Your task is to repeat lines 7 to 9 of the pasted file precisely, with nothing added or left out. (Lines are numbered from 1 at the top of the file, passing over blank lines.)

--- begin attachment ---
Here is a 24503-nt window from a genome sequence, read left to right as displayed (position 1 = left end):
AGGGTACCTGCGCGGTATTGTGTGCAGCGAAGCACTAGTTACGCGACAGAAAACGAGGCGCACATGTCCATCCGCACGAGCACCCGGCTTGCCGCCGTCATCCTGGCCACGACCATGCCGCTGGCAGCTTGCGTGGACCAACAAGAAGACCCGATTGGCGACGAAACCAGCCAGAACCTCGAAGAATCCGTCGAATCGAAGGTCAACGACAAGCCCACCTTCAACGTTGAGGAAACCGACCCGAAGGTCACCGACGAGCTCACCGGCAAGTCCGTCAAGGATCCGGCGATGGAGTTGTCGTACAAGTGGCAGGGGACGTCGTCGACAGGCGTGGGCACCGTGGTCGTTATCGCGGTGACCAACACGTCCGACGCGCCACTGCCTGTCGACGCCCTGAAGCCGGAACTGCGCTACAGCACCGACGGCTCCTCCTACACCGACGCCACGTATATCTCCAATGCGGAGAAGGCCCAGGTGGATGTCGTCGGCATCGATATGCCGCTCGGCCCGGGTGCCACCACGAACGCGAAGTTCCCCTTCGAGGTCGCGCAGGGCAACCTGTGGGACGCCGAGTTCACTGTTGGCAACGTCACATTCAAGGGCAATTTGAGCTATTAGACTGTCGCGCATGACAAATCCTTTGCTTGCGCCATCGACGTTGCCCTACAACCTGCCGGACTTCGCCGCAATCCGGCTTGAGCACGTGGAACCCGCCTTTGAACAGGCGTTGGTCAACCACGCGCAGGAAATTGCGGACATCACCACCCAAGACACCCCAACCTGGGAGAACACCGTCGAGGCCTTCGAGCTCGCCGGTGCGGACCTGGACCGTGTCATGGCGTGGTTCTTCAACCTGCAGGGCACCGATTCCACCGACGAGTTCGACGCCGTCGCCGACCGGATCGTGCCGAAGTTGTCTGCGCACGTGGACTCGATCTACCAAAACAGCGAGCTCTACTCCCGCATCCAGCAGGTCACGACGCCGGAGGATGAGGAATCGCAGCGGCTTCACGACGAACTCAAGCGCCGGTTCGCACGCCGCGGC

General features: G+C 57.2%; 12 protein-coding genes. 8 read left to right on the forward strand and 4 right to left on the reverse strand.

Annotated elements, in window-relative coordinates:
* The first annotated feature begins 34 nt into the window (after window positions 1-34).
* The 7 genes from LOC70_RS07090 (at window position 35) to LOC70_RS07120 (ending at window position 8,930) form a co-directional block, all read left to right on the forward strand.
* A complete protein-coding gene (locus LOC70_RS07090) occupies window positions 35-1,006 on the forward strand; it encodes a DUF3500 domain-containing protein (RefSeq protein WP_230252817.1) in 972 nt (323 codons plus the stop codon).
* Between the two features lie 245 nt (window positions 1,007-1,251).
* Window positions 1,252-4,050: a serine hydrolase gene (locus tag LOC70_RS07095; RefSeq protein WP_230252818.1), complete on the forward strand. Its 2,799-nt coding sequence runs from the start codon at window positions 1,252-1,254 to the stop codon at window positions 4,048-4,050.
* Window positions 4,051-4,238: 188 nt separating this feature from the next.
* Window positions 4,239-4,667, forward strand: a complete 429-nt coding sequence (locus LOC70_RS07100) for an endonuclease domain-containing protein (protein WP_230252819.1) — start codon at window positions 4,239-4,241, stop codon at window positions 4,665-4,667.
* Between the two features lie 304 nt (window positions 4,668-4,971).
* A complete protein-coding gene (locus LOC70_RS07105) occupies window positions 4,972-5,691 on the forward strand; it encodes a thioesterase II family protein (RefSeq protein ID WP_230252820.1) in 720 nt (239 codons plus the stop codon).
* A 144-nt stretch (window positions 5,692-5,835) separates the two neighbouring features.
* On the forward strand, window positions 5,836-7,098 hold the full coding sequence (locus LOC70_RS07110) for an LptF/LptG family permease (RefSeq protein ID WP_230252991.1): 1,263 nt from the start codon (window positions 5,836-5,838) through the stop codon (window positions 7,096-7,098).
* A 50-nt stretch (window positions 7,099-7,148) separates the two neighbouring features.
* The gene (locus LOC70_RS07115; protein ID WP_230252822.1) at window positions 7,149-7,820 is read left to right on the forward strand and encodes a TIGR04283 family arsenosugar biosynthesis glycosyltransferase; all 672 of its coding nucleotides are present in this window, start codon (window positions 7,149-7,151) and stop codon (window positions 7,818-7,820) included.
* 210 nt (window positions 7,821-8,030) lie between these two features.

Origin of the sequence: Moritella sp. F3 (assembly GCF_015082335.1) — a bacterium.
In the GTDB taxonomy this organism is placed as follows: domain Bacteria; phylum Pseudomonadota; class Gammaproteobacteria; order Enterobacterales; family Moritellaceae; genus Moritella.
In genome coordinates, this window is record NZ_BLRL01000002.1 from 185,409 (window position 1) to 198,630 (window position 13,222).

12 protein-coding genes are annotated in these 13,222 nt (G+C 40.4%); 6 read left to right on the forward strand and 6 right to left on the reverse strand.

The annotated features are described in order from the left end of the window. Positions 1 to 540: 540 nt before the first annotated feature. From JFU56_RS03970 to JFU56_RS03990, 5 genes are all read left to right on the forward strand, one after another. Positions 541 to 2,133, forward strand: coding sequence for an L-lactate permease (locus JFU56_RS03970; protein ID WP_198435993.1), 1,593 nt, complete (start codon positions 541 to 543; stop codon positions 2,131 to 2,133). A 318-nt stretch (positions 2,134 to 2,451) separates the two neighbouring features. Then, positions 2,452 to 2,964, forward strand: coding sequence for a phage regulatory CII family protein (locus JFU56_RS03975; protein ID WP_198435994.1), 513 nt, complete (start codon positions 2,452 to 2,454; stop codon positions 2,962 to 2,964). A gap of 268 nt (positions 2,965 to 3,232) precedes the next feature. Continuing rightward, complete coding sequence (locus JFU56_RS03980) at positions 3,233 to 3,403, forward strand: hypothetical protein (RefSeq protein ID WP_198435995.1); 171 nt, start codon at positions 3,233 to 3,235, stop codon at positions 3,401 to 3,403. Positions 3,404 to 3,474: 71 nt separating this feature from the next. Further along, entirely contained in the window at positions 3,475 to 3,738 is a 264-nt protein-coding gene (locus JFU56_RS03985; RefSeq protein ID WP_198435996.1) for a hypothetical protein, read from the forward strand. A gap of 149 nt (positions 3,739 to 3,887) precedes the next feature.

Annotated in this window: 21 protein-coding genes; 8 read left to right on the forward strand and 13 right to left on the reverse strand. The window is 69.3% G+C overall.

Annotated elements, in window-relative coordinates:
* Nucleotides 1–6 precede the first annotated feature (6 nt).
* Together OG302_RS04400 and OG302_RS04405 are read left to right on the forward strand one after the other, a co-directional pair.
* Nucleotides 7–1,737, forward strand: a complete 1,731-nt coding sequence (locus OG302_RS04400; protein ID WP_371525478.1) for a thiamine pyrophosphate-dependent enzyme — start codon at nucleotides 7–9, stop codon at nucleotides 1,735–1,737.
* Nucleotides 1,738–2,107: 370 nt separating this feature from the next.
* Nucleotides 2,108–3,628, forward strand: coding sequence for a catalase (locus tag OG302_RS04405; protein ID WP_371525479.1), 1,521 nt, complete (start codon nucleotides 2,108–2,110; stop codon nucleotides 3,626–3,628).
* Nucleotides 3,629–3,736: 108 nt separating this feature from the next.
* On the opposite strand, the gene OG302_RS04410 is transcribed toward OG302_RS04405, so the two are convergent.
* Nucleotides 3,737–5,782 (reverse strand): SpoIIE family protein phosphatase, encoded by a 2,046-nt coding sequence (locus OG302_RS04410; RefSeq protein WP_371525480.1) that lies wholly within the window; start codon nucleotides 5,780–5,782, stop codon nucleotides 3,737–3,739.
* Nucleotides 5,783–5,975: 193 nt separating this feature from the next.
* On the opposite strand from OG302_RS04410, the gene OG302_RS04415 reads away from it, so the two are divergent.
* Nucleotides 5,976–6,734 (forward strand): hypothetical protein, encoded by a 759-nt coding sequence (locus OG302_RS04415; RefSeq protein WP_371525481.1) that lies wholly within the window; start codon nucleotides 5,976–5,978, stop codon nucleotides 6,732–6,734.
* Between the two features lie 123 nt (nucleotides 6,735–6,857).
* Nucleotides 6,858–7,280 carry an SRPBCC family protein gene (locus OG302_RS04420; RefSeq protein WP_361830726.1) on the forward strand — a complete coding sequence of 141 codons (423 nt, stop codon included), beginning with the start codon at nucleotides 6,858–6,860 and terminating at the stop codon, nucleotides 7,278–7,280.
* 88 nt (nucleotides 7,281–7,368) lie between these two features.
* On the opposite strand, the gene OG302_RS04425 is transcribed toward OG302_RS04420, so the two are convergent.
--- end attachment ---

* A complete protein-coding gene (locus LOC70_RS07090) occupies window positions 35-1,006 on the forward strand; it encodes a DUF3500 domain-containing protein (RefSeq protein WP_230252817.1) in 972 nt (323 codons plus the stop codon).
* Between the two features lie 245 nt (window positions 1,007-1,251).
* Window positions 1,252-4,050: a serine hydrolase gene (locus tag LOC70_RS07095; RefSeq protein WP_230252818.1), complete on the forward strand. Its 2,799-nt coding sequence runs from the start codon at window positions 1,252-1,254 to the stop codon at window positions 4,048-4,050.